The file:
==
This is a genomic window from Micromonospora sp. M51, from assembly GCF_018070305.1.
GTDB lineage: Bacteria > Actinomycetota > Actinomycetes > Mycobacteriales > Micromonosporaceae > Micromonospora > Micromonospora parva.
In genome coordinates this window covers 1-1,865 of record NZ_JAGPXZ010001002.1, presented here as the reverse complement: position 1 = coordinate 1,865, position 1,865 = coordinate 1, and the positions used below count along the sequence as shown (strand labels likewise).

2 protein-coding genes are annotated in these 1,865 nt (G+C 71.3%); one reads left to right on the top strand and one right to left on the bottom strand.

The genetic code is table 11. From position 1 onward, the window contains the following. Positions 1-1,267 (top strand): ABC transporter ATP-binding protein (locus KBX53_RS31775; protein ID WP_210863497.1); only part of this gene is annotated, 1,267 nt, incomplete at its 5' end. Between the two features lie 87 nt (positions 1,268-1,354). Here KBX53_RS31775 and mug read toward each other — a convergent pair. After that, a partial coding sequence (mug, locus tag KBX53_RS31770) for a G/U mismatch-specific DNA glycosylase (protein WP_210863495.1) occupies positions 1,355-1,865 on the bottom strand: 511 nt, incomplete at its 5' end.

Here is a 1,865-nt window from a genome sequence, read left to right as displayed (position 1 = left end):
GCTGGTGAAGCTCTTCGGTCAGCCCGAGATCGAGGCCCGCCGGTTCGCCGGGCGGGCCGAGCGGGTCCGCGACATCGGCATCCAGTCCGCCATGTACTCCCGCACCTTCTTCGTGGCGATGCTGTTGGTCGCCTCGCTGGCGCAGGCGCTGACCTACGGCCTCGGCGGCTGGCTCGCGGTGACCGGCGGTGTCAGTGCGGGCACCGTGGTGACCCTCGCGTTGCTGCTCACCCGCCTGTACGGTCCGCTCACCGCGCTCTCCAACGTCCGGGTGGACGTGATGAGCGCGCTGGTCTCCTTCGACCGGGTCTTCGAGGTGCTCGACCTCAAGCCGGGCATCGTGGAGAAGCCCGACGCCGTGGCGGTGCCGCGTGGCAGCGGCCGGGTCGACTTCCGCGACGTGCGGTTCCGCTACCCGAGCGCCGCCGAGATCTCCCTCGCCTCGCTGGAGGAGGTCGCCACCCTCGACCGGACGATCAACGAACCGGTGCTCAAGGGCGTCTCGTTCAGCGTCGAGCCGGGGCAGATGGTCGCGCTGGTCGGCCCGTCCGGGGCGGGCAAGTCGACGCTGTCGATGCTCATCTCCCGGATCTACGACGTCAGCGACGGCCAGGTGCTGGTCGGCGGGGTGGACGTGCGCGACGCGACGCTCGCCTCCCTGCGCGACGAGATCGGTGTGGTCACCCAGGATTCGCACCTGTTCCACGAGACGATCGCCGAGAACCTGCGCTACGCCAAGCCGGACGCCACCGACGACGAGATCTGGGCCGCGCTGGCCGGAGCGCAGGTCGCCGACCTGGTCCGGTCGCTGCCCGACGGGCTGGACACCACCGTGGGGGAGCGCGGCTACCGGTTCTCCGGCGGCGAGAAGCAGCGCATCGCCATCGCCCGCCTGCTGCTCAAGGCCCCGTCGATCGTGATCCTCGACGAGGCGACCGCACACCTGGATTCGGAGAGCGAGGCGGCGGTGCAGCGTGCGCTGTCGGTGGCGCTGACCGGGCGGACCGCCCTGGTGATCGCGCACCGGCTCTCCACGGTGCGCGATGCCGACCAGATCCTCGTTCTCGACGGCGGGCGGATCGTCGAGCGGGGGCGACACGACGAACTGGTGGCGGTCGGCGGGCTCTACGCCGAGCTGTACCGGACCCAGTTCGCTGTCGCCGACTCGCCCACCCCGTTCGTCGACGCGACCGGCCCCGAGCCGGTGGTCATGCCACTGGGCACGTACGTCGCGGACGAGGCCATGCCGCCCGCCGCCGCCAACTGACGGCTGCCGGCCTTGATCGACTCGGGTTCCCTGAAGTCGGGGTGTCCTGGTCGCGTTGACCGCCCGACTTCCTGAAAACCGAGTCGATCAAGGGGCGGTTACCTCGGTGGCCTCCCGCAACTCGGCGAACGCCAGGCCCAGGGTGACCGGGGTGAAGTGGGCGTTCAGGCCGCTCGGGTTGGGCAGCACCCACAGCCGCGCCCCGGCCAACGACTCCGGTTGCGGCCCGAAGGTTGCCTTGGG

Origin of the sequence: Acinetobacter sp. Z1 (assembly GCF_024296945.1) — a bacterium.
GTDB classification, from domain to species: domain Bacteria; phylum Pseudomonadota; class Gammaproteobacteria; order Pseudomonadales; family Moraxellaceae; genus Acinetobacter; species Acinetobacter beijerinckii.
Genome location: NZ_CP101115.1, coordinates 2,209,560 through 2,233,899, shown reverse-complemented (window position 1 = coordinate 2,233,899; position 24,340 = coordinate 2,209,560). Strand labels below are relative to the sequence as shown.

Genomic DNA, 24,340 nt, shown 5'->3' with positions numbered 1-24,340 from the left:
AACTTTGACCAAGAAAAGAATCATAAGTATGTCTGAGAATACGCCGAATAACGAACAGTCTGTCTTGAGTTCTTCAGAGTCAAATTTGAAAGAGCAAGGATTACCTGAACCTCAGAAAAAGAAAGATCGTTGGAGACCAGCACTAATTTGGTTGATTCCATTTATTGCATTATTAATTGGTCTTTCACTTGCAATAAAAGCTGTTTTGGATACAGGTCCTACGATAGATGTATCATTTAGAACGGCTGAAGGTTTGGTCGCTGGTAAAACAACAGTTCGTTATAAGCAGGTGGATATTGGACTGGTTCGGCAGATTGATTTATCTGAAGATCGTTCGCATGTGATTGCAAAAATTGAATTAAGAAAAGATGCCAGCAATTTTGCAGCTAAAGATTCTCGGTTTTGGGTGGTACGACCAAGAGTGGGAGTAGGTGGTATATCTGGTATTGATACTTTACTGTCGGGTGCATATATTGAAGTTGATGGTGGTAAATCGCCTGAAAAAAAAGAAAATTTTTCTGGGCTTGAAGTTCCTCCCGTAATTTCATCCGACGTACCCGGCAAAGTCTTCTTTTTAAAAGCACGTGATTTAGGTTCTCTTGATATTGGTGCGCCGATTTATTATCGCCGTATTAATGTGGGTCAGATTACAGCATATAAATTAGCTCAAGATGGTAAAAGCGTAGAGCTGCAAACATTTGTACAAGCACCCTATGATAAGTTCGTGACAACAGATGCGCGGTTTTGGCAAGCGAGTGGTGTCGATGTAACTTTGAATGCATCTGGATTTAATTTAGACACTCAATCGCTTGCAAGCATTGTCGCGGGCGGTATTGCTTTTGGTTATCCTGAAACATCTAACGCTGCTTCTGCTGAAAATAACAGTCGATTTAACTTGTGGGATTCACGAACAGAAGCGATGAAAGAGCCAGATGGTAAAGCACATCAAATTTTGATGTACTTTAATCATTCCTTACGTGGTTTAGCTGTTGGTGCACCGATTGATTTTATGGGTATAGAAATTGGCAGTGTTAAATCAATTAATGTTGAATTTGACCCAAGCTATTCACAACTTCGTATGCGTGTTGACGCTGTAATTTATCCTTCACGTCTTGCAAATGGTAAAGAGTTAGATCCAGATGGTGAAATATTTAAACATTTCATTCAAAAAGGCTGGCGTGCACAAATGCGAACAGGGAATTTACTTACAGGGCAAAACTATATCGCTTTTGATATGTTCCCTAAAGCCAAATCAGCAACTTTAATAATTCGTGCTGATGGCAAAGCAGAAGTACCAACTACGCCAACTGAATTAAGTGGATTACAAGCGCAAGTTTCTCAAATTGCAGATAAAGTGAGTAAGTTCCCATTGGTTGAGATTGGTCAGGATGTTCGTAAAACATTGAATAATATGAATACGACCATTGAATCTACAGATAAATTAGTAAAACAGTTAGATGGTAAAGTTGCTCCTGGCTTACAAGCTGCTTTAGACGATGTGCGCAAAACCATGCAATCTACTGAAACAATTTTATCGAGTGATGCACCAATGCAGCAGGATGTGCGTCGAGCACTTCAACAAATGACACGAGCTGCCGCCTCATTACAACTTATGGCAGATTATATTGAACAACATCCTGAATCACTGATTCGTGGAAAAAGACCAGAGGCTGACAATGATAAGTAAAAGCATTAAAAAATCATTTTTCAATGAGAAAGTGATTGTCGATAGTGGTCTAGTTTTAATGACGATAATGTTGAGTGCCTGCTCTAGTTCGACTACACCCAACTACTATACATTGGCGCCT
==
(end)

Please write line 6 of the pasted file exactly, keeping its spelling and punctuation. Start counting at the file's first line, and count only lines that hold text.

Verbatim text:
Here is a 1,865-nt window from a genome sequence, read left to right as displayed (position 1 = left end):